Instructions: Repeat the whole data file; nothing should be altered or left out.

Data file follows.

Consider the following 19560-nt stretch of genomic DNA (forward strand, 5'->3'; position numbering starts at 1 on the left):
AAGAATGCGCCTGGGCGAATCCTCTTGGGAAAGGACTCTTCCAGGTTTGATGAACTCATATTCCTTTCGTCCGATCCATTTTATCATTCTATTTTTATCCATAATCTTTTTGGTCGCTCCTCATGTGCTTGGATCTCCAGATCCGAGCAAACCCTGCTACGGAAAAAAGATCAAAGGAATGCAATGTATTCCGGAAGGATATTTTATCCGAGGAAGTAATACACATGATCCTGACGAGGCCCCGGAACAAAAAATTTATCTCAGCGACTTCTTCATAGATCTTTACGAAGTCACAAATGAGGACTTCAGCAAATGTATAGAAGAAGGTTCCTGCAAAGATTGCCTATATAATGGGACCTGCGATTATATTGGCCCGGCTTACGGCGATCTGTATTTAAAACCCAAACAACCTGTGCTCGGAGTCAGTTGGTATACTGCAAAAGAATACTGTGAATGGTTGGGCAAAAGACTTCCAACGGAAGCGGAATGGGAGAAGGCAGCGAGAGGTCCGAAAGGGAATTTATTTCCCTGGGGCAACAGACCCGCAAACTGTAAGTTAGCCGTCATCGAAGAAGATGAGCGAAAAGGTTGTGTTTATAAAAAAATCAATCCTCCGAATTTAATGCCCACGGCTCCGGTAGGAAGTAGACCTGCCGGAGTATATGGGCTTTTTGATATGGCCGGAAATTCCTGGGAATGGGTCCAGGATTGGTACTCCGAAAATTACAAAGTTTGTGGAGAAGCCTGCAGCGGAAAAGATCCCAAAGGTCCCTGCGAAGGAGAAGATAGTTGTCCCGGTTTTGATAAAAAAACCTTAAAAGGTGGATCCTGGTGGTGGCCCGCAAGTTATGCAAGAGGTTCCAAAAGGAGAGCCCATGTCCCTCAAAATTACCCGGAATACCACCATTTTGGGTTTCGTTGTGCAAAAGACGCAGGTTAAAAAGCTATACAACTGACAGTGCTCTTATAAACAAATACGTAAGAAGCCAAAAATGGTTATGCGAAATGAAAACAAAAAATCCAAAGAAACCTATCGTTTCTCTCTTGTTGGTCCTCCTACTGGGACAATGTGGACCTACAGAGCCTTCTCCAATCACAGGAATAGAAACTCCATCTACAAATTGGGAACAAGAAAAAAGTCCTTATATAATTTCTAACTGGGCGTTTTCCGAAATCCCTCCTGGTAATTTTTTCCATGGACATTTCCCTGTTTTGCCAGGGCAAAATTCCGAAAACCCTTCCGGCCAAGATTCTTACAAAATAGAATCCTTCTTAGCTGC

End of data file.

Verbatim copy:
Consider the following 19560-nt stretch of genomic DNA (forward strand, 5'->3'; position numbering starts at 1 on the left):
AAGAATGCGCCTGGGCGAATCCTCTTGGGAAAGGACTCTTCCAGGTTTGATGAACTCATATTCCTTTCGTCCGATCCATTTTATCATTCTATTTTTATCCATAATCTTTTTGGTCGCTCCTCATGTGCTTGGATCTCCAGATCCGAGCAAACCCTGCTACGGAAAAAAGATCAAAGGAATGCAATGTATTCCGGAAGGATATTTTATCCGAGGAAGTAATACACATGATCCTGACGAGGCCCCGGAACAAAAAATTTATCTCAGCGACTTCTTCATAGATCTTTACGAAGTCACAAATGAGGACTTCAGCAAATGTATAGAAGAAGGTTCCTGCAAAGATTGCCTATATAATGGGACCTGCGATTATATTGGCCCGGCTTACGGCGATCTGTATTTAAAACCCAAACAACCTGTGCTCGGAGTCAGTTGGTATACTGCAAAAGAATACTGTGAATGGTTGGGCAAAAGACTTCCAACGGAAGCGGAATGGGAGAAGGCAGCGAGAGGTCCGAAAGGGAATTTATTTCCCTGGGGCAACAGACCCGCAAACTGTAAGTTAGCCGTCATCGAAGAAGATGAGCGAAAAGGTTGTGTTTATAAAAAAATCAATCCTCCGAATTTAATGCCCACGGCTCCGGTAGGAAGTAGACCTGCCGGAGTATATGGGCTTTTTGATATGGCCGGAAATTCCTGGGAATGGGTCCAGGATTGGTACTCCGAAAATTACAAAGTTTGTGGAGAAGCCTGCAGCGGAAAAGATCCCAAAGGTCCCTGCGAAGGAGAAGATAGTTGTCCCGGTTTTGATAAAAAAACCTTAAAAGGTGGATCCTGGTGGTGGCCCGCAAGTTATGCAAGAGGTTCCAAAAGGAGAGCCCATGTCCCTCAAAATTACCCGGAATACCACCATTTTGGGTTTCGTTGTGCAAAAGACGCAGGTTAAAAAGCTATACAACTGACAGTGCTCTTATAAACAAATACGTAAGAAGCCAAAAATGGTTATGCGAAATGAAAACAAAAAATCCAAAGAAACCTATCGTTTCTCTCTTGTTGGTCCTCCTACTGGGACAATGTGGACCTACAGAGCCTTCTCCAATCACAGGAATAGAAACTCCATCTACAAATTGGGAACAAGAAAAAAGTCCTTATATAATTTCTAACTGGGCGTTTTCCGAAATCCCTCCTGGTAATTTTTTCCATGGACATTTCCCTGTTTTGCCAGGGCAAAATTCCGAAAACCCTTCCGGCCAAGATTCTTACAAAATAGAATCCTTCTTAGCTGC